• On Target Masthead
    Fletcher Community Corner
    "Our job is to try to help them get back on their feet."
                                                                               Adam Fried, Superintendent, Harrington Park

    I was leaving Atlantic City at the conclusion of the annual Workshop in October and the two Board members riding with me were checking their cell phones. One said, “We may have to cancel Monday’s Board meeting because of the storm.” I remember thinking, “That’s crazy,” as the weather system was days away from the tri-state area.  Little did I realize that people in the entire area would soon be glued to their television screens as the storm made its way up the east coast.  We continued watching as the storm grew in size and scope until it became known as Super Storm Sandy.

    I knew the event would be unprecedented when I received an e-mail from the Executive County Superintendent on Friday, October 26 that said,

    “We have been directed by Trenton to contact all districts and charters and advise you to follow any directives or guidance that is provided by your local or county OEMs — in reference to the impending storm.”

    Sometime in the afternoon of October 28, the New York City schools were closed in anticipation of the effects of the storm. Shortly thereafter, New Jersey schools began to close. Many would not reopen for a full week and some are still closed today – 40 days after Sandy made landfall. 

    As people woke on the morning of the October 30, the full scale of the devastation was unknown but people knew it was serious. Much of the state was without power and communication was nearly nonexistent. However, the indomitable human spirit drove many to begin checking on neighbors and friends.  School administrators began taking stock.  Many districts suffered little damage, while others suffered greatly.  As is the case with the New Jersey school community, those who were fortunate began to help those who were not. 

    In Bergen County, the Vocational and Technical schools became shelters for the displaced residents of Moonachie and Little Ferry. The district also offered space to the Little Ferry schools so that class could resume as quickly as possible. The Wood-Ridge School District opened its doors to the Moonachie students and set them up in their own classrooms in the district’s elementary, middle and high schools as well as the town's senior center. The students are still being taught by their own teachers, and are following their own schedule just as if they were housed in Moonachie. As Wood-Ridge Superintendent Beth Ebler said. "You see a district in a time of need and the first thing you do is respond to their needs."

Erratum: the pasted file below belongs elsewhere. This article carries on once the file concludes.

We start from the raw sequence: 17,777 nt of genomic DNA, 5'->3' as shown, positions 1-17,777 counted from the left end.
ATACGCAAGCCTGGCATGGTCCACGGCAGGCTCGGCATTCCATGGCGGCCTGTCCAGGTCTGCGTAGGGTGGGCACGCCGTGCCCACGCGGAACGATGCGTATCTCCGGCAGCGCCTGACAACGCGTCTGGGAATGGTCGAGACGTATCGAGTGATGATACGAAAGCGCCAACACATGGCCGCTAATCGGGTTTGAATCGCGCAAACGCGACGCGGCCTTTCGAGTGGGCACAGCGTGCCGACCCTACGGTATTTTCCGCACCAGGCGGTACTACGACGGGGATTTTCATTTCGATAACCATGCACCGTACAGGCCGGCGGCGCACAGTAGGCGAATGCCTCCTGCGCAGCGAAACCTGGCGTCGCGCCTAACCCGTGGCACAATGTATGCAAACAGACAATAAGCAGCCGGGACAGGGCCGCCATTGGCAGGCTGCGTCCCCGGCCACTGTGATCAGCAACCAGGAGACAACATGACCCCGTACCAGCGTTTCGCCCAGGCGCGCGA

River Dell Regional students held fundraisers to assist districts in the shore communities. They designed and sold tee shirts to “Restore the Shore” and collected numerous items for those affected by the storm. On Thursday, December 6th, Supervisor of Grounds Fred Smith drove student advisors Maureen Kiel and Jennifer Luberto, and twenty members of the Peer Leaders program to Berkley Township to assist in the cleanup and to distribute gift cards and other donations. 

    The Harrington Park School District donated 300 book bags filled with classroom supplies to displaced students from Moonachie whose school was flooded after Hurricane Sandy. The Harrington Park students assembled the book bags with supplies including pencils, crayons, rulers, notebooks and glue sticks. Superintendent of Schools Adam Fried personally delivered them to the 280 Moonachie students attending schools in Wood-Ridge. Each grade level from the Kindergarten through eigth district collected supplies for the cause as a part of the district’s "Kids Helping Kids" program. The district negotiated a discounted rate from Staples and Scholastic, who also donated products to the effort.

    Community Image These are just some examples of the efforts going on all over the state to help people recover from the aftermath of Super Storm Sandy. These are illustrations of the human spirit that exists in all of us and is cultivated by the people who work in New Jersey’s schools. Harrington Park Superintendent Adam Fried said it best, "Our job is to try to help them get back on their feet."